Readers confessed. Misheard – and mis-sung – rock lyrics amused and embarrassed many of us.
Amy shared a painful memory. “A bunch of us were on my porch listening to WKYE when ‘My Sharona’ by the Knack came on. We joined in, but my friends gasped when I sang ‘Mice Aroma.’ “
“I was sure Kansas said, ‘Ducks in the Wind,’” e-mailed Colleen.
Kim’s dad swore The Oak Ridge Boys wailed “Hell’s Fire.” Elvira would have been shocked.
British accents created a language barrier. Queen didn’t chant “Another one rides the bus.” But the Beatles knew “She had a chicken to ride.”
Lois harmonized with the Fab Four performing “Paperback Writer” at a traffic light. “Take the right back turn,” she trilled.
Romantic rock ballads frequently challenged listeners.
Kathy recalls crooning, “Just call me Angel of the Morning. Angel. Just brush your teeth before you leave me, baby ...”
Del Shannon’s “Runaway” proved agony loves company.
“I’m a-walkin’ in the rain, trip and fall and I feel the pain, wishin’ you were here with me, to share this misery ...”
Brian Wilson asked “Rhonda” to help him solve a serious problem. “Well, since she put me down, there’s been owls peckin’ at my head ...”
Some tunes expose colorful, even outrageous, milestones in music history.
Carly Simon wrote “You’re So Vain” to diss Mick Jagger when their love affair soured.
Two readers posted their versions.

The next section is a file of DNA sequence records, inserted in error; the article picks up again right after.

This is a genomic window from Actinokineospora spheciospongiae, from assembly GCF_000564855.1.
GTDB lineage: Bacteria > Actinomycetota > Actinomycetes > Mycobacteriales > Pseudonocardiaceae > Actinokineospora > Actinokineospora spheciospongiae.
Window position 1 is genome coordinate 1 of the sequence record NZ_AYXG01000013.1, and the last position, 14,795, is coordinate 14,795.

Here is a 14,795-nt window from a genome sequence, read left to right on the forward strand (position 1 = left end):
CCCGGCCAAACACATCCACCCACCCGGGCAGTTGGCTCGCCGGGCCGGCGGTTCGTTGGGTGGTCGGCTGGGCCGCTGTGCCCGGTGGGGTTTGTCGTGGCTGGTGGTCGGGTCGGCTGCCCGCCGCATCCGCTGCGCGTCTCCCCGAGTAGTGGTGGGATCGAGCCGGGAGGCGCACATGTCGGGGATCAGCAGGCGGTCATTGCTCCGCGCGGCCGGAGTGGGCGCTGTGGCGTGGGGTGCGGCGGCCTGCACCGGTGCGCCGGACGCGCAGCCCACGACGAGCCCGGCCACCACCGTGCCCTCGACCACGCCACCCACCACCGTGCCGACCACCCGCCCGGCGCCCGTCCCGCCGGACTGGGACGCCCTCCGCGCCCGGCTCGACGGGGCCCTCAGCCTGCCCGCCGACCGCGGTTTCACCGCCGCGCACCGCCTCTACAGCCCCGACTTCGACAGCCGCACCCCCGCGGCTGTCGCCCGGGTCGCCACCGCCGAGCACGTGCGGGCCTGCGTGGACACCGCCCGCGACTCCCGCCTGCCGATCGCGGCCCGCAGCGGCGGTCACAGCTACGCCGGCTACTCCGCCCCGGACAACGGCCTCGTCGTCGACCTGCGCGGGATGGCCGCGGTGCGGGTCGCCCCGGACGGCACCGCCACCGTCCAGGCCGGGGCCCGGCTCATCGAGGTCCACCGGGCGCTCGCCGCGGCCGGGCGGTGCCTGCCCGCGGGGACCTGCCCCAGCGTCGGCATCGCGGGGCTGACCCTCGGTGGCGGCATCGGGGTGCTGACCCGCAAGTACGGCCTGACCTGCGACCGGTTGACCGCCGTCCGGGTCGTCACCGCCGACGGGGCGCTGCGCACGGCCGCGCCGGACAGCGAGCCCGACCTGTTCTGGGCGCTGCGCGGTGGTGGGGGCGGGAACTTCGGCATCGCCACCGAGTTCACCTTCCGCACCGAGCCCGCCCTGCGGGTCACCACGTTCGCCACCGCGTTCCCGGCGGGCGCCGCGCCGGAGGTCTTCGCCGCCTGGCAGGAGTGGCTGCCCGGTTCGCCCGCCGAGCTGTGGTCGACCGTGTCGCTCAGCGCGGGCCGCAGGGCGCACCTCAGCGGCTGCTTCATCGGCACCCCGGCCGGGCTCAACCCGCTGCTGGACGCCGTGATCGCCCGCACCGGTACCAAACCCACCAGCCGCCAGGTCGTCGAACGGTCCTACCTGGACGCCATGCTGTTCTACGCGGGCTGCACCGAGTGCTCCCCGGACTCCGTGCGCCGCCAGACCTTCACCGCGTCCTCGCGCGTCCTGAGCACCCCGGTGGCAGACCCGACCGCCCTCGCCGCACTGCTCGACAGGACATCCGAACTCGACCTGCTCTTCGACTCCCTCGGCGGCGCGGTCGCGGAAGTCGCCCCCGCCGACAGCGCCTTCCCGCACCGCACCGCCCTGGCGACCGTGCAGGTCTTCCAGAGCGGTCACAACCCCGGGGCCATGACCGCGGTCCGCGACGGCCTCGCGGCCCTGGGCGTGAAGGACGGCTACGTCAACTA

Paul wrote: “You had one eye in the middle and you watched yourself a lot ... you’re so strange.”
Yep, that would send me running to James Taylor for sure.
Maggie@gmail added, “I had dreams, there were clowns in my coffee ...”
The 1963 “Louie, Louie” scandal blew the needle off the absurdity meter. The Kingsmen, an obscure L.A. group, set a calypso sea chanty to a lively rhythm, but kept the original Jamaican dialect.
“Three nights and days, I sailed the sea; me think of girl ... aah … constantly. Aah, on that ship, me dream she there; I smelled the rosebuds in her hair ...”
Parents, still reeling over the antics of Elvis and Chuck Berry, reacted to a rumor that obscenities were concealed in the lyrics.
J. Edgar Hoover, who was apparently experiencing some down time, launched a 36-month investigation. G-Men analyzed the vinyl disc (with our tax dollars), even experimenting by playing the record at different speeds.
It never occurred to the bureau to contact the actual songwriter or singers and just ask them.
A 119-page FBI report was inconclusive. “The words could not be interpreted.”
I couldn’t make this stuff up. As a teen, I remember a fuss over the song, but I never knew the extent of it.
All was forgotten when John Belushi and the “Animal House” gang saluted “Louie” at the infamous toga party.
The alleged “naughty“ rendition appears on Page 14 of J. Edgar’s term paper.
Often, our brains foolishly believe that rock melodies celebrate foods.
Is “Lay Down Salad” diet advice from Eric Clapton?
Bachman-Turner’s “… bacon carrot biscuits …” sound yummy.
Paul Simon had an identity crisis. “I am a rock; I am an onion.”
Steve Perry began his ode to “Oh Sherrie” shrieking, “Cinnamon gum ...”
Prince described a gal who wore “… raspberries and grapes ...”
I saved my favorite for last. “One ton tomato … oh … oh …oh …One ton tomato ...”
And so we end summer on a positively high note.
Thank you, everybody.